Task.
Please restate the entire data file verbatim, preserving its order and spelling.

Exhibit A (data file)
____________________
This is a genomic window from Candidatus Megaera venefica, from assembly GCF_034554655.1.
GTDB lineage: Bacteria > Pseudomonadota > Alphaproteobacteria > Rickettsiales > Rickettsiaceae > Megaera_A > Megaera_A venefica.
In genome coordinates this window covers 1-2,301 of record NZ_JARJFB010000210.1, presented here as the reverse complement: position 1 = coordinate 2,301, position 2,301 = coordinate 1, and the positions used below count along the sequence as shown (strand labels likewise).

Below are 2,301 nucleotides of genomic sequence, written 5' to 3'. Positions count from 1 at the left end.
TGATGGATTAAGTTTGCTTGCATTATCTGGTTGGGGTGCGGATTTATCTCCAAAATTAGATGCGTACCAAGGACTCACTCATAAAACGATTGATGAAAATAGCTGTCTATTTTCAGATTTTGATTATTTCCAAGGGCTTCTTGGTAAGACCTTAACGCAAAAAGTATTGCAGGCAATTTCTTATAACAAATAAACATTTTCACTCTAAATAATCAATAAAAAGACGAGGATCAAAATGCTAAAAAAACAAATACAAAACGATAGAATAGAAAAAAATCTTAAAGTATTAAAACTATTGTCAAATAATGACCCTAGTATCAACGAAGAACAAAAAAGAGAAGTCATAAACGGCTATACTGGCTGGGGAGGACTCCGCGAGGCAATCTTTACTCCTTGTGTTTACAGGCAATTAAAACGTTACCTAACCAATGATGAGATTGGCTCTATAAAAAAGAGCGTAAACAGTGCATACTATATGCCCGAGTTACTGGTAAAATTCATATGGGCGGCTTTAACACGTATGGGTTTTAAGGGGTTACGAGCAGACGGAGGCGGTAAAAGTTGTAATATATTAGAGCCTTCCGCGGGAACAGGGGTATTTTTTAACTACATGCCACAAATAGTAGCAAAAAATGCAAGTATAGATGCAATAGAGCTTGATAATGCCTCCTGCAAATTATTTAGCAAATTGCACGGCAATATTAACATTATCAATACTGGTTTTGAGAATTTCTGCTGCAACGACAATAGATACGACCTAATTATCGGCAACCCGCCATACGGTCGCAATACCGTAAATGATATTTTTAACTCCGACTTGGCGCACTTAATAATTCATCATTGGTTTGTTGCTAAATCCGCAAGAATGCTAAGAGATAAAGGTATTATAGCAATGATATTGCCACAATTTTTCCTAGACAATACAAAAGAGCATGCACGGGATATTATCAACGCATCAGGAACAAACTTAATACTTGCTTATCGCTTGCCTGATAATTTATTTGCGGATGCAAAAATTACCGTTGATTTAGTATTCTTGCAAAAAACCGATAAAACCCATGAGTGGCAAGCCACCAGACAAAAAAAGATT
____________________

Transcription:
This is a genomic window from Candidatus Megaera venefica, from assembly GCF_034554655.1.
GTDB lineage: Bacteria > Pseudomonadota > Alphaproteobacteria > Rickettsiales > Rickettsiaceae > Megaera_A > Megaera_A venefica.
In genome coordinates this window covers 1-2,301 of record NZ_JARJFB010000210.1, presented here as the reverse complement: position 1 = coordinate 2,301, position 2,301 = coordinate 1, and the positions used below count along the sequence as shown (strand labels likewise).

Below are 2,301 nucleotides of genomic sequence, written 5' to 3'. Positions count from 1 at the left end.
TGATGGATTAAGTTTGCTTGCATTATCTGGTTGGGGTGCGGATTTATCTCCAAAATTAGATGCGTACCAAGGACTCACTCATAAAACGATTGATGAAAATAGCTGTCTATTTTCAGATTTTGATTATTTCCAAGGGCTTCTTGGTAAGACCTTAACGCAAAAAGTATTGCAGGCAATTTCTTATAACAAATAAACATTTTCACTCTAAATAATCAATAAAAAGACGAGGATCAAAATGCTAAAAAAACAAATACAAAACGATAGAATAGAAAAAAATCTTAAAGTATTAAAACTATTGTCAAATAATGACCCTAGTATCAACGAAGAACAAAAAAGAGAAGTCATAAACGGCTATACTGGCTGGGGAGGACTCCGCGAGGCAATCTTTACTCCTTGTGTTTACAGGCAATTAAAACGTTACCTAACCAATGATGAGATTGGCTCTATAAAAAAGAGCGTAAACAGTGCATACTATATGCCCGAGTTACTGGTAAAATTCATATGGGCGGCTTTAACACGTATGGGTTTTAAGGGGTTACGAGCAGACGGAGGCGGTAAAAGTTGTAATATATTAGAGCCTTCCGCGGGAACAGGGGTATTTTTTAACTACATGCCACAAATAGTAGCAAAAAATGCAAGTATAGATGCAATAGAGCTTGATAATGCCTCCTGCAAATTATTTAGCAAATTGCACGGCAATATTAACATTATCAATACTGGTTTTGAGAATTTCTGCTGCAACGACAATAGATACGACCTAATTATCGGCAACCCGCCATACGGTCGCAATACCGTAAATGATATTTTTAACTCCGACTTGGCGCACTTAATAATTCATCATTGGTTTGTTGCTAAATCCGCAAGAATGCTAAGAGATAAAGGTATTATAGCAATGATATTGCCACAATTTTTCCTAGACAATACAAAAGAGCATGCACGGGATATTATCAACGCATCAGGAACAAACTTAATACTTGCTTATCGCTTGCCTGATAATTTATTTGCGGATGCAAAAATTACCGTTGATTTAGTATTCTTGCAAAAAACCGATAAAACCCATGAGTGGCAAGCCACCAGACAAAAAAAGATT